Progress | Centre-left Labour politics

Revolution does not guarantee social progress

Reform, rather than revolution, is the foundation of social change, writes Bryan Blears



 

The spirit of revolution has become more influential within Labour in the past several years. Due in part to a persistent assault by the Conservatives on the nation’s poorest and most vulnerable, as well as deliberate provocation by foreign states and other third parties, a distrust of the media, politics, and the economy has grown – resulting in a belief by some that the system is so rigged it must be overthrown rather than reformed.

Jeremy Corbyn owes much of his popularity to that belief. He has promised his supporters radical social change in Britain, as well as an internal revolution within the Labour party itself. In particular, Corbyn’s internal ‘revolution’ is embodied by a distinct departure from New Labour. Rather than seeing the New Labour government as one which challenged the established order, Corbyn has made it clear from the offset that he believes it to have been a continuation of that order.

Fidel Castro once said that ‘a revolution is a fight to the death between the future and the past’. It is fair to say that Corbyn’s aim – to put a stop to what he sees as a long line of elite, hawkish governments – is in that sense a revolutionary movement.

The narrative of history for Corbyn and his supporters is one in which Britain’s ruling elite have held the strings of power regardless of which party is elected to government. And while Corbyn has stated throughout his time as Labour leader that he believes that his being elected as prime minister would allow him to change Britain for the better, a segment of his supporters believe that this can never be allowed to happen by the powers-that-be. The logic follows that only a radical departure from both Labour and Britain’s past can bring about the change needed to improve the lives of working class people.

A side effect of this anti-establishment mood has been an unfortunate alliance with foreign foes. Indeed it is not surprising that foreign powers have been working against the British establishment in order to sow discord. Russia pounces on any opportunity to weaken the authority of the governing elite in western democracies. This is why Russian bots were programmed to promote Trump (the anti-establishment candidate) during the presidential election campaign. As a result, the ideas espoused by Corbyn supporters have, on occasion, bolstered conspiracy theories peddled by Russia. A noticeable portion of Corbyn advocates suspected the British government of foul play during the Salisbury nerve-agent attack following Russian denial, and likewise raised accusations that the UN White Helmets were involved in staging a chemical attack in Douma, Syria, earlier this year.

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It is no surprise that the left is more vulnerable to this phenomena than the right. Key to the left’s vulnerability is its rejection of Britain’s past which it sees as imperial and criminal, and its distrust of the modern British establishment. Modern revolutionaries (rightly) point a finger at Britain’s colonial past and of injustices today under the Conservatives, but fail to acknowledge the progress which has been made since then – much of it under Labour.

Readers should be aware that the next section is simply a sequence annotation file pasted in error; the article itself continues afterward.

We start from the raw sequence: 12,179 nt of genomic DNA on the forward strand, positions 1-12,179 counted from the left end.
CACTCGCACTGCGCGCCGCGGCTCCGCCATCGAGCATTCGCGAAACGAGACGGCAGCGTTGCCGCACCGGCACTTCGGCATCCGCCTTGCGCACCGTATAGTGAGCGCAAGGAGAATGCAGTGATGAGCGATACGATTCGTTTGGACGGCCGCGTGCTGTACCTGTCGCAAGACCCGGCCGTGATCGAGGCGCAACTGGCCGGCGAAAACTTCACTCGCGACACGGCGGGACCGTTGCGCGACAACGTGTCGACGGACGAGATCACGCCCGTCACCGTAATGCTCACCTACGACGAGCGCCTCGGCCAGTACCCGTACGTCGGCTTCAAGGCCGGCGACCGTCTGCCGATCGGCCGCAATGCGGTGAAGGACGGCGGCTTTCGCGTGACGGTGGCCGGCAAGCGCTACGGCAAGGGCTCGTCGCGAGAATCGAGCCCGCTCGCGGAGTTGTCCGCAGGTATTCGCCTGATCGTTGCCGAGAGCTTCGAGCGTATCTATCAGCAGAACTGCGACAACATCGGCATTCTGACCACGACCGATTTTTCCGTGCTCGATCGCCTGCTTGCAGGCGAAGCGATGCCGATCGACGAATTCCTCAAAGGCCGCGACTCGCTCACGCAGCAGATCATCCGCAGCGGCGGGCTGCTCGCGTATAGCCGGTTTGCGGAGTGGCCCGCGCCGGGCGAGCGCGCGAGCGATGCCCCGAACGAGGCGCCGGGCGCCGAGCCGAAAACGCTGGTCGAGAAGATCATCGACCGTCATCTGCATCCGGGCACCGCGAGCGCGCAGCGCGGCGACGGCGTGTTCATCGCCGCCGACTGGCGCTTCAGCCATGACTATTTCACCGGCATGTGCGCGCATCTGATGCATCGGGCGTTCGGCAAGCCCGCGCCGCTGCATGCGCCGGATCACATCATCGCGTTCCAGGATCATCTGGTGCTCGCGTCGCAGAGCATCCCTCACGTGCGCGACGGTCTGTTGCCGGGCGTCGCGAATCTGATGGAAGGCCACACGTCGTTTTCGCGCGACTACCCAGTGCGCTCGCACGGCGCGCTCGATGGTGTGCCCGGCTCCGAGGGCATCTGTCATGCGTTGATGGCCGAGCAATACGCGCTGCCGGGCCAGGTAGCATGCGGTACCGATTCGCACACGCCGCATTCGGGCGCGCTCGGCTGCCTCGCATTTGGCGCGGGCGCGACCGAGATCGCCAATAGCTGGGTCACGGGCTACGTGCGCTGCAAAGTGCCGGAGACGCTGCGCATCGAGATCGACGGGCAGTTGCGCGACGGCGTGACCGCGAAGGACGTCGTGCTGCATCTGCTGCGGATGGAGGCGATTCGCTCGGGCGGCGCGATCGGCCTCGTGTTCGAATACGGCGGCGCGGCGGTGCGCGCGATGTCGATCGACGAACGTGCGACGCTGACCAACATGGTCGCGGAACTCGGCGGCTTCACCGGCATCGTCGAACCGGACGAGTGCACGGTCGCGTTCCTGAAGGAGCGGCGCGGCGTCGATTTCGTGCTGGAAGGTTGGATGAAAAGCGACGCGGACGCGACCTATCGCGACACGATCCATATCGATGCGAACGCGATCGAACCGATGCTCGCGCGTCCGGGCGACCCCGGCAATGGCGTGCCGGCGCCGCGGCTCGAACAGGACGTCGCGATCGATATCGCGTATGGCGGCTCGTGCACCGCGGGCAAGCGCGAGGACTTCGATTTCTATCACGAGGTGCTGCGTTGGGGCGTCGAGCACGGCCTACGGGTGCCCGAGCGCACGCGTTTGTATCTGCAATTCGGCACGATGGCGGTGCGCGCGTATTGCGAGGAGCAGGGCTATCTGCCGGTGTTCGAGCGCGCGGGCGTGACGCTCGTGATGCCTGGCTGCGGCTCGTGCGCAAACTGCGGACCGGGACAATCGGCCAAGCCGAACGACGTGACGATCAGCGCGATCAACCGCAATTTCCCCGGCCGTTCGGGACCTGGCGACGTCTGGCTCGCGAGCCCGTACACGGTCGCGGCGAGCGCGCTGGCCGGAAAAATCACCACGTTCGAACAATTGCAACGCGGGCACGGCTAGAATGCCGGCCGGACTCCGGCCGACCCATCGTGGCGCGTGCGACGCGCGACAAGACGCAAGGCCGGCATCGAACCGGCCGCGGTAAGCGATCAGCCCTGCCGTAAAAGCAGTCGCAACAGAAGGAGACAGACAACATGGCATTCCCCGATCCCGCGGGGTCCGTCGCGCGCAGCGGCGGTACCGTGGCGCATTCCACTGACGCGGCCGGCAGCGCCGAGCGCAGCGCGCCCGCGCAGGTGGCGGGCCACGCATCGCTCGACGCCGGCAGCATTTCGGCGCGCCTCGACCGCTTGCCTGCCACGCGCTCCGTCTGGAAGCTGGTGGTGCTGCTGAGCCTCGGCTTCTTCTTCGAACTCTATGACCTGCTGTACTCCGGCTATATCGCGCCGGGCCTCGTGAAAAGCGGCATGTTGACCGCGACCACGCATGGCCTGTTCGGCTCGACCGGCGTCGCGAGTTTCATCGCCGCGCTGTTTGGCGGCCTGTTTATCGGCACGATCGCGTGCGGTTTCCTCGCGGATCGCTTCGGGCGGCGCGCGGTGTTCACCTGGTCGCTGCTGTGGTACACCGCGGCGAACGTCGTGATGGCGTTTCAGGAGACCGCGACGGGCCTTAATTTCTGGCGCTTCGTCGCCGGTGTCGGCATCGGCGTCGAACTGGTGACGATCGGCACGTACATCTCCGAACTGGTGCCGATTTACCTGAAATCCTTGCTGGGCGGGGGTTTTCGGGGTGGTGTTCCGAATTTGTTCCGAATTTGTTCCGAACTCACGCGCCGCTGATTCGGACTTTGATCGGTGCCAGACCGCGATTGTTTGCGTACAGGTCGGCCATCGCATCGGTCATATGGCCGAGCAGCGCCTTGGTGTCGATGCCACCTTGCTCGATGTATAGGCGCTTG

Labour has demonstrated under Attlee, Wilson and Blair that change is possible. It has shown that in government it is capable of reforming wages and improving working conditions, improving schools, providing better education and employment for children from working class backgrounds and – most importantly – creating long-lasting changes to the system through the Minimum Wage Act, the Human Rights Act, and the National Health Service Act.

That is not to say that any of these Labour governments were without their failures. But it is important to prescribe those failures to the individuals who made them, and not to suggest that they are evidence that a Labour government will, by nature of having been elected, be corruptible, hawkish or open to influence from big business and the elite. Such cynicism inevitably leads to the incorrect conclusion that massive social upheaval is the only way to bring about meaningful social change; a conclusion that is bad for Britain and useful for its opponents.

Contrary to their supporters, revolutions are rarely morally justifiable and are often extremely harmful to the people they are supposed to benefit. Of the six nations primarily involved in the Arab Spring only one, Tunisia, has moved towards constitutional democracy while four – Syria, Iraq, Yemen and Libya – have suffered further civil wars harming the lives of millions of civilians. Ukraine’s 2014 revolution directly led to the annexation of Crimea by Russia as well as large scale conflict in Eastern Ukraine, where over a million Ukrainians have been displaced and many thousands killed. If the aim of revolutionaries is to improve living standards, these modern examples are important reminders of the costs of failure. Corbyn should remember this – in particular the desire of foreign powers to provoke the left and incite revolutionary sentiment – when he addresses his Labour supporters.

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Bryan Blears is a health campaigner and a member of Salford Labour party. He tweets @BryanBlears

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